Weak and weaker
David Walsh reviews Hilary and Jackie and Gloria
By David Walsh
29 January 1999
Hilary and Jackie, directed by Anand Tucker, screenplay by Frank Cottrell Boyce; Gloria, directed by Sidney Lumet, screenplay by Steve Antin
Hilary and Jackie is a film about the relations between the remarkable British cellist Jacqueline du Pré (1945-87) and her sister, based on the 1997 book A Genius in the Family by Hilary and Piers du Pré.
Jacqueline's story is a tragic one. Endowed with an extraordinary musical gift, her active career lasted little more than a decade. Her signature piece was Elgar's Cello Concerto in E minor. In October 1973, at the age of 28, she was diagnosed with multiple sclerosis and died from the disease on Wall Street's "Black Monday," October 19, 1987.
The film shows Jackie (Emily Watson), born to an ordinary middle class British family, as a small girl driven by the need to compete with and eventually surpass in talent her sister Hilary (Rachel Griffiths). She is aware and makes her sister aware of her own "specialness" and Hilary's "ordinariness." Jackie is threatened when Hilary marries Kiffer Finzi (David Morrissey). In turn she marries the pianist Daniel Barenboim (James Frain) and theirs becomes a union much celebrated and commented upon in the media. After the first signs of illness and an instance of Barenboim's apparent insensitivity, she shows up on Hilary's doorstep in the country and demands to share her husband, to which her sister eventually accedes. The last part of the film traces her worsening condition as, unable to perform, she is confined to a wheelchair. She dies in Hilary's arms.
It's more interesting to talk about the real musician than this poorly conceived and poorly made film, which attempts to explain Jacqueline's genius as the result of a desire at a young age to supplant Hilary as her parents' favorite. Emily Watson and Rachel Griffiths are fine, but the film is flat and weak. There's almost nothing to it.
I'm ill-equipped to judge, but commentators credit du Pré not only with a rare talent and love of music, but, if anything, an even rarer joyousness in performing it. Barenboim remarked, "Of all the great musicians I have ever met in my life, I have never encountered anyone for whom music was such a natural form of expression as it was for Jacqueline."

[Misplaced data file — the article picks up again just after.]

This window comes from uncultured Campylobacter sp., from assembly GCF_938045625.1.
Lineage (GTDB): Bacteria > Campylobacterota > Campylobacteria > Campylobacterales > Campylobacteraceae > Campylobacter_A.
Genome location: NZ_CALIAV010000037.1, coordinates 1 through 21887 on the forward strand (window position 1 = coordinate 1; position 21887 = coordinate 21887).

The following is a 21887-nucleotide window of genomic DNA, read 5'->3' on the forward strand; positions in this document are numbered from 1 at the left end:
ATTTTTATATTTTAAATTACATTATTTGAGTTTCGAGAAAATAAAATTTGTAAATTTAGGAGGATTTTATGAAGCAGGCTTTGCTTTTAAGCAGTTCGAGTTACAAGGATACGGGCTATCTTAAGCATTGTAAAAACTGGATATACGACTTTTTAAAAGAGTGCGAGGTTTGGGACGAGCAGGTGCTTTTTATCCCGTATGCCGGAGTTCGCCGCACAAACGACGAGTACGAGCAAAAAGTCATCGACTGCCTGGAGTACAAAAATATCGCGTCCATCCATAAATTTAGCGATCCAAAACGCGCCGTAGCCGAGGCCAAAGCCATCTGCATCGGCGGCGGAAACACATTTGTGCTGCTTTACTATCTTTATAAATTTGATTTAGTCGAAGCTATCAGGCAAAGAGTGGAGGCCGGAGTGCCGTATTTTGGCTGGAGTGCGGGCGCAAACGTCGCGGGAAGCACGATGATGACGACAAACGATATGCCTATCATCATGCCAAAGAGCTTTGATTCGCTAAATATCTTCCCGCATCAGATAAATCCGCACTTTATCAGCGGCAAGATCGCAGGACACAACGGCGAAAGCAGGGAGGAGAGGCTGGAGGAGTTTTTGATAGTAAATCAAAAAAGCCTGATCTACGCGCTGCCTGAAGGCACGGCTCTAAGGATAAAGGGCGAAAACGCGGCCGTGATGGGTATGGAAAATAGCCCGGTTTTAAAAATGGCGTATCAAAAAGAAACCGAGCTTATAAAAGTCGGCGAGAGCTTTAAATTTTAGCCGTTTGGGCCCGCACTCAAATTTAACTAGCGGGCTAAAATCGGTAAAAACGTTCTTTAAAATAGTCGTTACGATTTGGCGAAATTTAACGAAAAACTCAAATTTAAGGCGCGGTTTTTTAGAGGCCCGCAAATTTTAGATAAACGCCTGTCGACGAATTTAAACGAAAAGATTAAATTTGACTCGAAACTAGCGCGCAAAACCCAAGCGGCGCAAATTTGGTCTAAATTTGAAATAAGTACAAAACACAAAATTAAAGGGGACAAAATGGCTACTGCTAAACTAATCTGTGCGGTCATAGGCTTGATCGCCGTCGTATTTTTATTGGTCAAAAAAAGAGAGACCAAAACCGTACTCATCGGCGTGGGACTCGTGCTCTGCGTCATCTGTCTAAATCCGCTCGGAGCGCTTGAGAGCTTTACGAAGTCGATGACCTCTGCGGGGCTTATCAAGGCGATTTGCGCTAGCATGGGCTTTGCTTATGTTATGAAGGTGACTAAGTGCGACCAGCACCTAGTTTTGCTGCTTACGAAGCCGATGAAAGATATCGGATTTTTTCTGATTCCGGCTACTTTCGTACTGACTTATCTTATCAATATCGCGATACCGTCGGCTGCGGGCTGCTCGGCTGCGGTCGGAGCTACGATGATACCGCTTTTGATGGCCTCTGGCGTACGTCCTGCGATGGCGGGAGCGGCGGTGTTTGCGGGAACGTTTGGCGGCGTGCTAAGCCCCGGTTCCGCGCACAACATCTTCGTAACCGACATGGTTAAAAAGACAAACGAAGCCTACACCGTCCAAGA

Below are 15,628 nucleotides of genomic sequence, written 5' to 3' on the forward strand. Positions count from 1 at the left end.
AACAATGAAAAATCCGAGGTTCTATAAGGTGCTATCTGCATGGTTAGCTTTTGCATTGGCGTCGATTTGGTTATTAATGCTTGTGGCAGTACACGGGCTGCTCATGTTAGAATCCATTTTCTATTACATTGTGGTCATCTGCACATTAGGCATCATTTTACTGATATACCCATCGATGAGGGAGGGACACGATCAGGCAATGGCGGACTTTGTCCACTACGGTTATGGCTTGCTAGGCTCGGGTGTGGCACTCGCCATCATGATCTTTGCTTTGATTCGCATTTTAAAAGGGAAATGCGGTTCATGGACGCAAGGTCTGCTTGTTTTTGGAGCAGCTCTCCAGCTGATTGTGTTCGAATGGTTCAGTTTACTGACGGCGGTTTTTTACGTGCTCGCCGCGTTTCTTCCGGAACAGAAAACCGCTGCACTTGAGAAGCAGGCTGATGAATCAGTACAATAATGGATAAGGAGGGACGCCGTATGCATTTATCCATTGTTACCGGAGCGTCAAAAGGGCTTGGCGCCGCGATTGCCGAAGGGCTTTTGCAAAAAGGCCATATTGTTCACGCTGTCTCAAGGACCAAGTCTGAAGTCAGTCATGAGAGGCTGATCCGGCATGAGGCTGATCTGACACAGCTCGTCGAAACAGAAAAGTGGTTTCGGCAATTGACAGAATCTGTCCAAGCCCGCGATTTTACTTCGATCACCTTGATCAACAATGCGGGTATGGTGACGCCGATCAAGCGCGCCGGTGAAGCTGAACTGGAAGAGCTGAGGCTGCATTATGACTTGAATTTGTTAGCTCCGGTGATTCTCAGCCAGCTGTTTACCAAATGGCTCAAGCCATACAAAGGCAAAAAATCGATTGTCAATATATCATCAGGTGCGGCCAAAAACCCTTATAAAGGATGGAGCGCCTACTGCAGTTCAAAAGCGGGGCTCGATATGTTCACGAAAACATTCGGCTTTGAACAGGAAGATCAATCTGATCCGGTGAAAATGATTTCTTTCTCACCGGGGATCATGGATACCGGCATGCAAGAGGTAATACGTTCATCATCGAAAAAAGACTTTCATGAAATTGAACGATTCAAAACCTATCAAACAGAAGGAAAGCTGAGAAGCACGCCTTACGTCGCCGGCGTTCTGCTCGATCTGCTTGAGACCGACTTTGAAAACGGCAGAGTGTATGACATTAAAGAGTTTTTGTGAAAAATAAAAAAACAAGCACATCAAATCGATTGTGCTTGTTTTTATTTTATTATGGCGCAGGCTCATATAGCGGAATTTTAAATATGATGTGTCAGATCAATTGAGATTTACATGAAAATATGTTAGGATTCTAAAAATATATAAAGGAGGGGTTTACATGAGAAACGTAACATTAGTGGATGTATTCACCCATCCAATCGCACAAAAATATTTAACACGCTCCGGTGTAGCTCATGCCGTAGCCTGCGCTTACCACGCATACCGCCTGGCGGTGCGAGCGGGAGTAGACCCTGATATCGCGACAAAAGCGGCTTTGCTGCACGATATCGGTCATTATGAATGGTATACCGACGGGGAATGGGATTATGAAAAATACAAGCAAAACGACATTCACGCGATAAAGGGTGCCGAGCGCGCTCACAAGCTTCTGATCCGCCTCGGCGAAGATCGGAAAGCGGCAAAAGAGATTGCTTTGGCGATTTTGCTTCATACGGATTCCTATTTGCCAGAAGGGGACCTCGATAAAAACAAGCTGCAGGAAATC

Du Pré had the opportunity to work and study with a number of the great cellists of the twentieth century, including Paul Tortelier, Pablo Casals and Mstislaw Rostropovich, with whom she studied in Moscow from January to May in 1966. Her final examination at the Conservatory was conducted by Rostropovich, who remarked later that he had the feeling of having found someone who would continue his work. One critic notes: "Her time in Moscow was probably the summation of her self-doubt, faced by the incredibly rigorous Russian School, with talented virtuosi in abundance, not least Mischa Maisky, Natalia Gutman and David Geringas. At this time she writes home, 'Whether I can stand up to such an arduous life is another thing, and my technical limitations worry me a lot.' But all of Rostropovich's students were stunned by du Pré's emotional eloquence. Maisky describes 'the music flowing from her directly and spontaneously. One might say that some had a better technique ... but none of them possessed her quality of natural expression.'" This is high praise indeed.
Praise of another kind comes from her recording producer: "She was the ideal recording artist, undemanding, understanding of other people's problems and with no outbursts of what is called 'temperament.'... For the engineers she was the perfect artist who never complained, however long it took to get the right sound through the microphones. For me, the all-too-brief six years in which we worked together are a golden memory of spontaneous, unaffected, joyous music-making."